Although I love Chicago as if I were born here, I was not. I
came into the world under the auspicious gaze of the statue of
Vulcan, at the foot of Iron Mountain, in Birmingham, Alabama.
I occasionally leave my children in that great state under the
gentle care of their grandparents, my mother, MiMi, and their
grandfather, the incomparable Paw Paw Lamar. Lamar has left Alabama
voluntarily only once in my lifetime. He came to Chicago.
Leaving my children with him in Alabama has opened their lives
to the simpler joys, those human efforts closer to the red dirt of
my birth. Fishing.
It requires patience to understand, patience to perform. I fish
fast. The moment my bait hits the water I'm ticking off the seconds
until I get a strike. I cast and retrieve with such restless fury
my lure leaves a wake. I haven't caught anything in 20 years. I've
assumed it's genetic. I was wrong.
Fishing with Lamar, Sarah started off exhibiting the same
ruthless inability to angle I've enjoyed my entire life, casting
into the middle of the pond as the remainder of her line spooled
into a complex and intricate wig, ensnaring the reel and her hands,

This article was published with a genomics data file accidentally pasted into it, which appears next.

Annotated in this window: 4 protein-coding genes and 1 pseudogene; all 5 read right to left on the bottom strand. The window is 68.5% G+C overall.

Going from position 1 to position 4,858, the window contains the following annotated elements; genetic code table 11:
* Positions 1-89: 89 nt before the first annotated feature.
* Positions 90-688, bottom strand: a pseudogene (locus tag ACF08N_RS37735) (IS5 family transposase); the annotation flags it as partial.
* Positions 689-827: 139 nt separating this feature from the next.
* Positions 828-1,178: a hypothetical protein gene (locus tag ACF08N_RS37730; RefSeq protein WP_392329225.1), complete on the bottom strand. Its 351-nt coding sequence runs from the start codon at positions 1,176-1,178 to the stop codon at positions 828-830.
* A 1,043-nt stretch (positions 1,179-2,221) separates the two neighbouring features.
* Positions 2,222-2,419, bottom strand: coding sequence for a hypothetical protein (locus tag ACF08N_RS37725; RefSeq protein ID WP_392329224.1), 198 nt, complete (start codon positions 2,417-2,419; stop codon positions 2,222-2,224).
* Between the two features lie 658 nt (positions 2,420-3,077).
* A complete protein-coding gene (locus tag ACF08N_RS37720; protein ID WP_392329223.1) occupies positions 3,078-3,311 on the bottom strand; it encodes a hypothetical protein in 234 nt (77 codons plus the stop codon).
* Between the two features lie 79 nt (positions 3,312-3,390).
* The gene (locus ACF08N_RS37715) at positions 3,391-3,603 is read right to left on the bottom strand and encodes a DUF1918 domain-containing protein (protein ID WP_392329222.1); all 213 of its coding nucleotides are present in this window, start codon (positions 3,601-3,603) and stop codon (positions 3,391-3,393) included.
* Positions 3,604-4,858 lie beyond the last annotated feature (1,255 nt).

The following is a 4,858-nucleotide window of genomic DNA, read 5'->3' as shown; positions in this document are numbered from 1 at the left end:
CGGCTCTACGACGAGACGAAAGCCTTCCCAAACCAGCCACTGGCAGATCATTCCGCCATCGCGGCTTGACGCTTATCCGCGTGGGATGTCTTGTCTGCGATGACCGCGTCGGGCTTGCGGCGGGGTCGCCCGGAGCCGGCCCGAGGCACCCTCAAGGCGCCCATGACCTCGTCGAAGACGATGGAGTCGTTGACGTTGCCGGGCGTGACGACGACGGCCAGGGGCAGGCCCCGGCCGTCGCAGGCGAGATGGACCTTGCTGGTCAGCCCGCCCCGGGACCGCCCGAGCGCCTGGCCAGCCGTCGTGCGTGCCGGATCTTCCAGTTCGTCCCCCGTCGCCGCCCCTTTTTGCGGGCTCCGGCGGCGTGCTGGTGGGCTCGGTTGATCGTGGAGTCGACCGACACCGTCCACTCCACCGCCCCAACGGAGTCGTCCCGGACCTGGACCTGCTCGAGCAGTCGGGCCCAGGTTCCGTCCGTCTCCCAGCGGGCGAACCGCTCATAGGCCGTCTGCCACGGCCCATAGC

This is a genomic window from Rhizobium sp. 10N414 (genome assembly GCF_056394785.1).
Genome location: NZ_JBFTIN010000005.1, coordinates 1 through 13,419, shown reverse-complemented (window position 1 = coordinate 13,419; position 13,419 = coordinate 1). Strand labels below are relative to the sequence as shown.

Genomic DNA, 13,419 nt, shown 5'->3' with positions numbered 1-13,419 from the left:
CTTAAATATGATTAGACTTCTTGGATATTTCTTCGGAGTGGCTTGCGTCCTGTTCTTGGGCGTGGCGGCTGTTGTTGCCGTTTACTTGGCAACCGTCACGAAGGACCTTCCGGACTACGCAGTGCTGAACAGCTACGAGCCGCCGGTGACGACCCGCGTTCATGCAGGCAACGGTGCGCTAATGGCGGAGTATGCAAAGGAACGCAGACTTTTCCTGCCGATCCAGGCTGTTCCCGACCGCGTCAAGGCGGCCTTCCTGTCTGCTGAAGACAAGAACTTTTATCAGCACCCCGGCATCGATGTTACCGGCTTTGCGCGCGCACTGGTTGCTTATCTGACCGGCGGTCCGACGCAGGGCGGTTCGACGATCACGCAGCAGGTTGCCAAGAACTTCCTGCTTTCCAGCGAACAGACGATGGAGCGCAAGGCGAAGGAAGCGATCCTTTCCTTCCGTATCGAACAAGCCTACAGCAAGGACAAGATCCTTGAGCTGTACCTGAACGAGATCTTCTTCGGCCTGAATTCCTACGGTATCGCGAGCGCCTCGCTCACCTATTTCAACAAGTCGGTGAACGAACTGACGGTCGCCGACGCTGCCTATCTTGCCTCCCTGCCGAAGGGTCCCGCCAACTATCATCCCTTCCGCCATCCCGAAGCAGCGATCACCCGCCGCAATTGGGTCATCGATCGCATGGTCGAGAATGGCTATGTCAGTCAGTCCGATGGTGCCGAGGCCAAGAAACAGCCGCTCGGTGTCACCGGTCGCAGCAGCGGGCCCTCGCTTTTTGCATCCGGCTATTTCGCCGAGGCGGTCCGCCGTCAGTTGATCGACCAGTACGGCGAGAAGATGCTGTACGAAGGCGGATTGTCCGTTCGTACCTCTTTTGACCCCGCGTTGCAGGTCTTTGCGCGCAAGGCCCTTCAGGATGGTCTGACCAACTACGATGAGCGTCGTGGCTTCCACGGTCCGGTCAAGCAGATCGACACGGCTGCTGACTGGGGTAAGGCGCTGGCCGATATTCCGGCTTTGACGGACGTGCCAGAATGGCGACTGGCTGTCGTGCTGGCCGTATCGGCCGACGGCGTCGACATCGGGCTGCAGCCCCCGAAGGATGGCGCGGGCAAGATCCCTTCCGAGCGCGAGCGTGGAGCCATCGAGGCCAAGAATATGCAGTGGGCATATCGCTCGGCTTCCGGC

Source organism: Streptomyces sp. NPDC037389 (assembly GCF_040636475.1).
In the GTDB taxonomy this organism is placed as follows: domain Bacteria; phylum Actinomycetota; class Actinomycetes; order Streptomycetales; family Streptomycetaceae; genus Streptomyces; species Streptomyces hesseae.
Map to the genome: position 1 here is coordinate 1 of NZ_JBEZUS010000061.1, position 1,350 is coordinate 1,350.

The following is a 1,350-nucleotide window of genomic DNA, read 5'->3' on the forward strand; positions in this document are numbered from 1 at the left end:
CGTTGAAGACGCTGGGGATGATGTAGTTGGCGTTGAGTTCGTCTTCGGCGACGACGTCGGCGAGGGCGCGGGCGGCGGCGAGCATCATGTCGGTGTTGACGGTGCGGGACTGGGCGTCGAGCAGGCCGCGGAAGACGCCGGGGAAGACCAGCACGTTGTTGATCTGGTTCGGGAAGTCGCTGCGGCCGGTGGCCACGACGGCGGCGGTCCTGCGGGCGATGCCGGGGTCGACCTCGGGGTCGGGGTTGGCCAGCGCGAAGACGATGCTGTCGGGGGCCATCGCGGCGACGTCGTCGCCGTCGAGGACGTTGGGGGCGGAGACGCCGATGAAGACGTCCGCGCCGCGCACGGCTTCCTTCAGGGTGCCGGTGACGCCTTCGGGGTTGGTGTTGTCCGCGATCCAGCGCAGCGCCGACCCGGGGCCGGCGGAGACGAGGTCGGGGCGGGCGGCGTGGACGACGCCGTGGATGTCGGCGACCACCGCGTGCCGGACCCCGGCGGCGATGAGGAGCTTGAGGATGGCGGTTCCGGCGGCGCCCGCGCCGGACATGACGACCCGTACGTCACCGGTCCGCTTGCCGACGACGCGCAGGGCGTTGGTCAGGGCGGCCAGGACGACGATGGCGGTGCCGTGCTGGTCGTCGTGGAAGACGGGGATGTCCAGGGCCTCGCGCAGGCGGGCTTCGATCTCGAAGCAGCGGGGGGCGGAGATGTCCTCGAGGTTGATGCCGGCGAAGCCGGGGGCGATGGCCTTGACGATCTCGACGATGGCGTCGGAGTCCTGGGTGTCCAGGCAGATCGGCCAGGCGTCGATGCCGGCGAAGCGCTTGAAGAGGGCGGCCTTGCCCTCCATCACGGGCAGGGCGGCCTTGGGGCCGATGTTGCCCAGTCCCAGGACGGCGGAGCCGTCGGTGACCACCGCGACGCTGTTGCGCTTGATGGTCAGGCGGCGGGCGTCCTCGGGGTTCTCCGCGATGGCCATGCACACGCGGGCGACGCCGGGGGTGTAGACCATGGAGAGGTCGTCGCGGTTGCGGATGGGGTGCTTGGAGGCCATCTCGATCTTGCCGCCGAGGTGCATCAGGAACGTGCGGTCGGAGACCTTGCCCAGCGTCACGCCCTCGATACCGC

causing her to whine with alarm.
This is where Lamar excels. Any man who watches every lap of a
NASCAR race knows a little something about patience. Carefully,
slowly, gently, Lamar began untangling the monofilament snarl, when
the rod was snatched out of his hands. He and Sarah looked up to
see a goose had grabbed the lure and was now waddling away,
dragging the rig behind.
The goose tried to take off, but the hopelessly entangled rod
and reel was an albatross around its neck. It waddled randomly,
honking in contrapuntal time with Sarah, who reacted exactly as I
would have, hopping around the edge of the pond, screaming OH MY
GOD OH MY GOD I CAUGHT A BIRD!
Lamar reacted with the trained impulses of a former Marine,
wrestled the goose to the ground and, patiently, removed the lure
with as little damage as he could manage. The goose flapped away,
landing in the next pond over in a group of geese where,
presumably, he honked, "You will NOT believe what just happened
Christopher lives in Chicago with his wife and kids and can also be found at deathbychildren.com.
See more of Christopher's stories here.
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